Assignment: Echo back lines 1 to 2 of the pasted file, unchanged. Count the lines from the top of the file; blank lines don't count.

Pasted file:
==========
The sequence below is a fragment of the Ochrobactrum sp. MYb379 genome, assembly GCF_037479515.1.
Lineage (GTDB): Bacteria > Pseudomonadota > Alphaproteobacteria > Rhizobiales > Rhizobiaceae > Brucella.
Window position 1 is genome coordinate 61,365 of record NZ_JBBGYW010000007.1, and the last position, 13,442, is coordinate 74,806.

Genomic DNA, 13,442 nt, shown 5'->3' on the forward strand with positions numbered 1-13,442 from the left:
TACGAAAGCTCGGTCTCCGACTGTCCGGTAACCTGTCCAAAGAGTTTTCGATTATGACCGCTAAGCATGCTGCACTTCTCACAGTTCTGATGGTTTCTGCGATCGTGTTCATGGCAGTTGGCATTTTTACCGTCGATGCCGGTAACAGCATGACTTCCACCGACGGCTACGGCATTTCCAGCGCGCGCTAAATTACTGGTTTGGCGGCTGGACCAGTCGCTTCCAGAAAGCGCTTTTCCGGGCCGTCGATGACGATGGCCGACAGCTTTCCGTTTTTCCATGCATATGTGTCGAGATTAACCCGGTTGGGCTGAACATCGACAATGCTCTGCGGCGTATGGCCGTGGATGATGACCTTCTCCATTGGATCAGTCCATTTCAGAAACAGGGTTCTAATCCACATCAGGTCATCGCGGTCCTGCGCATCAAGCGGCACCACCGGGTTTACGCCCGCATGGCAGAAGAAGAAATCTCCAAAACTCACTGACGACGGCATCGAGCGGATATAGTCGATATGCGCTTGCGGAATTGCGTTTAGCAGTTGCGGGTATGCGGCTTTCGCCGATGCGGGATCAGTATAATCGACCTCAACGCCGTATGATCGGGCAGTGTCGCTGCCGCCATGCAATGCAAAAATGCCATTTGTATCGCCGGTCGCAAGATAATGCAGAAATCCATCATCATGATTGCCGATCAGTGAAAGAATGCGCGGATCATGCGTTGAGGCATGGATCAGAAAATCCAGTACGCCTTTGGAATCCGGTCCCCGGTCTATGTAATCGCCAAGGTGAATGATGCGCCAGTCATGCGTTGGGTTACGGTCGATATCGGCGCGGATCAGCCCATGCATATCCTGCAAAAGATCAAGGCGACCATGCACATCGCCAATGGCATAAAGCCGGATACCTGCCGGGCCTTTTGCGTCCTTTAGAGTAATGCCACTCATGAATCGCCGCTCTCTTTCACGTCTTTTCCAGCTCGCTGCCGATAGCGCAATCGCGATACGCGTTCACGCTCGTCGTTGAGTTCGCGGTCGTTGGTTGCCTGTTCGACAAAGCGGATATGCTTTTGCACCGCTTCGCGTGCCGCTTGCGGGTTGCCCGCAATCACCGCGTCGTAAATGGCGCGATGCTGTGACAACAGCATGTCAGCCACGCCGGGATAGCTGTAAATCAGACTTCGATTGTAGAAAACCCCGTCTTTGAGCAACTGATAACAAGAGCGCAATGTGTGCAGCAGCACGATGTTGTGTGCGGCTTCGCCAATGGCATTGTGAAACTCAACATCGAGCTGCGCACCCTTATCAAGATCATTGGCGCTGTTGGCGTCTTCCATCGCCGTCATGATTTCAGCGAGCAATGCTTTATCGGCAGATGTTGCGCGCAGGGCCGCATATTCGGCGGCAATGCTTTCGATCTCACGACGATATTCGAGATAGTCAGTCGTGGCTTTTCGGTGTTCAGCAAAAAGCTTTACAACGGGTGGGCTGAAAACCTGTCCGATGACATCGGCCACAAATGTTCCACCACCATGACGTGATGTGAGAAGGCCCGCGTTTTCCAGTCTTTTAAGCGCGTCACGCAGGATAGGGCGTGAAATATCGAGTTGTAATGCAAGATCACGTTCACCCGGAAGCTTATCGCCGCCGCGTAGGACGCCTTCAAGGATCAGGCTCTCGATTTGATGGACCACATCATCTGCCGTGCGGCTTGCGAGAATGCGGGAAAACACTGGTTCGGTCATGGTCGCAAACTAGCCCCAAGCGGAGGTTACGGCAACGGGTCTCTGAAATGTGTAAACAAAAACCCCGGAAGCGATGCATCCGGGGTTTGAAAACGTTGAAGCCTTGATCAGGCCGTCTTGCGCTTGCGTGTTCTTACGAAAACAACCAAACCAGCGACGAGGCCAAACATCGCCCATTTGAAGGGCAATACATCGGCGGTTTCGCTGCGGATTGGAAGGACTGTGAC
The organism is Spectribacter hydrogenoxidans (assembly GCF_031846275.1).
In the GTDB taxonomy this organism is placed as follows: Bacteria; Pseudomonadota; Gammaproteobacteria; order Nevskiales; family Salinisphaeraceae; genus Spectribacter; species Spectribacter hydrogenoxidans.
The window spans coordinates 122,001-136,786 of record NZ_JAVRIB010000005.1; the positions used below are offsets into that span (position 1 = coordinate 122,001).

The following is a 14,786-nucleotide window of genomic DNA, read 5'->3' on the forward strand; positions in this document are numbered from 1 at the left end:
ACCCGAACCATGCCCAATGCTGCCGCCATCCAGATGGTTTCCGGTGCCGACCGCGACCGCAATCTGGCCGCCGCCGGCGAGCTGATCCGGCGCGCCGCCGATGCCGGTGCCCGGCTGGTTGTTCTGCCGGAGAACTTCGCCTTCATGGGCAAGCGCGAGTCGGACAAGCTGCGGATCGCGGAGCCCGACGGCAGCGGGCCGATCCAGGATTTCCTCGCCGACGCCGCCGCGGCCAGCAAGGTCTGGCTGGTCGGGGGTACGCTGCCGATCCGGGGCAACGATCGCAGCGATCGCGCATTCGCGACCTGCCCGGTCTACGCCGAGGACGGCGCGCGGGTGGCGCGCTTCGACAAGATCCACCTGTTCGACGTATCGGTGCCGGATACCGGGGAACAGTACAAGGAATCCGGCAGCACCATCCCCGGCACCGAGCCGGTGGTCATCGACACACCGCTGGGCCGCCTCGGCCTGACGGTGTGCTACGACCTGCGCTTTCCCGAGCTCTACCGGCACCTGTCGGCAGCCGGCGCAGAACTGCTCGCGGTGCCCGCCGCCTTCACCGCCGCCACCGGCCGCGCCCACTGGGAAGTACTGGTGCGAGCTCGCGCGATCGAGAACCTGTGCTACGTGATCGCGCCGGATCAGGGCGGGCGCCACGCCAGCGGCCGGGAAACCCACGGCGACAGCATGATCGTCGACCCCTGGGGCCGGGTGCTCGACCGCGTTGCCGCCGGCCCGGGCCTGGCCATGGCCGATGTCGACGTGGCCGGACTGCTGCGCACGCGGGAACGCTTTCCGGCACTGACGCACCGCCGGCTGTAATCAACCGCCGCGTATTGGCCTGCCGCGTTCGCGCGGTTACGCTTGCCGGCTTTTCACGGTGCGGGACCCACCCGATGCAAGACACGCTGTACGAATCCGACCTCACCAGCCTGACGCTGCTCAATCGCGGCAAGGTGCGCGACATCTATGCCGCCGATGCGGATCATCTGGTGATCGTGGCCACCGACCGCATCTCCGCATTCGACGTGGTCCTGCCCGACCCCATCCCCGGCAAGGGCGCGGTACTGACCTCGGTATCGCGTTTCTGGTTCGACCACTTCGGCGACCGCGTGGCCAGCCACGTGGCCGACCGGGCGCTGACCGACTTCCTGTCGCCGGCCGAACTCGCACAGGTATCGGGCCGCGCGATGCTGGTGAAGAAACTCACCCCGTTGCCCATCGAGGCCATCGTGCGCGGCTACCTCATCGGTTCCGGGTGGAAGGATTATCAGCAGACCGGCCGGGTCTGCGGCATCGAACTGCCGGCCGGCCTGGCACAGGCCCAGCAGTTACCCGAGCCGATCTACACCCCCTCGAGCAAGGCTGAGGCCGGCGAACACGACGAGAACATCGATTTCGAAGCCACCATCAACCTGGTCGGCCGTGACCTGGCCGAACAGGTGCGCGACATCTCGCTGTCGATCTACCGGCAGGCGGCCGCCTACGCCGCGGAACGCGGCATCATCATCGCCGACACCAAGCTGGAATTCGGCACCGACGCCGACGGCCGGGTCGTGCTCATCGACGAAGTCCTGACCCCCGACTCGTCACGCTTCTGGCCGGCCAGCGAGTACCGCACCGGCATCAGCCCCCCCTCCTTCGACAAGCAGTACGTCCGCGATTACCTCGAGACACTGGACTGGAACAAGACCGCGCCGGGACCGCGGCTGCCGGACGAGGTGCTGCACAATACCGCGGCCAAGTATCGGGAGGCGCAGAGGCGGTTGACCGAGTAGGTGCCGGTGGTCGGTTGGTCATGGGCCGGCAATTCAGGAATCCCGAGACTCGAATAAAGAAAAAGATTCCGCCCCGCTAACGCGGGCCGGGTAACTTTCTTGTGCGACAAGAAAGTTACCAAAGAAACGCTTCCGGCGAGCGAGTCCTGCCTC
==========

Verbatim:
The sequence below is a fragment of the Ochrobactrum sp. MYb379 genome, assembly GCF_037479515.1.
Lineage (GTDB): Bacteria > Pseudomonadota > Alphaproteobacteria > Rhizobiales > Rhizobiaceae > Brucella.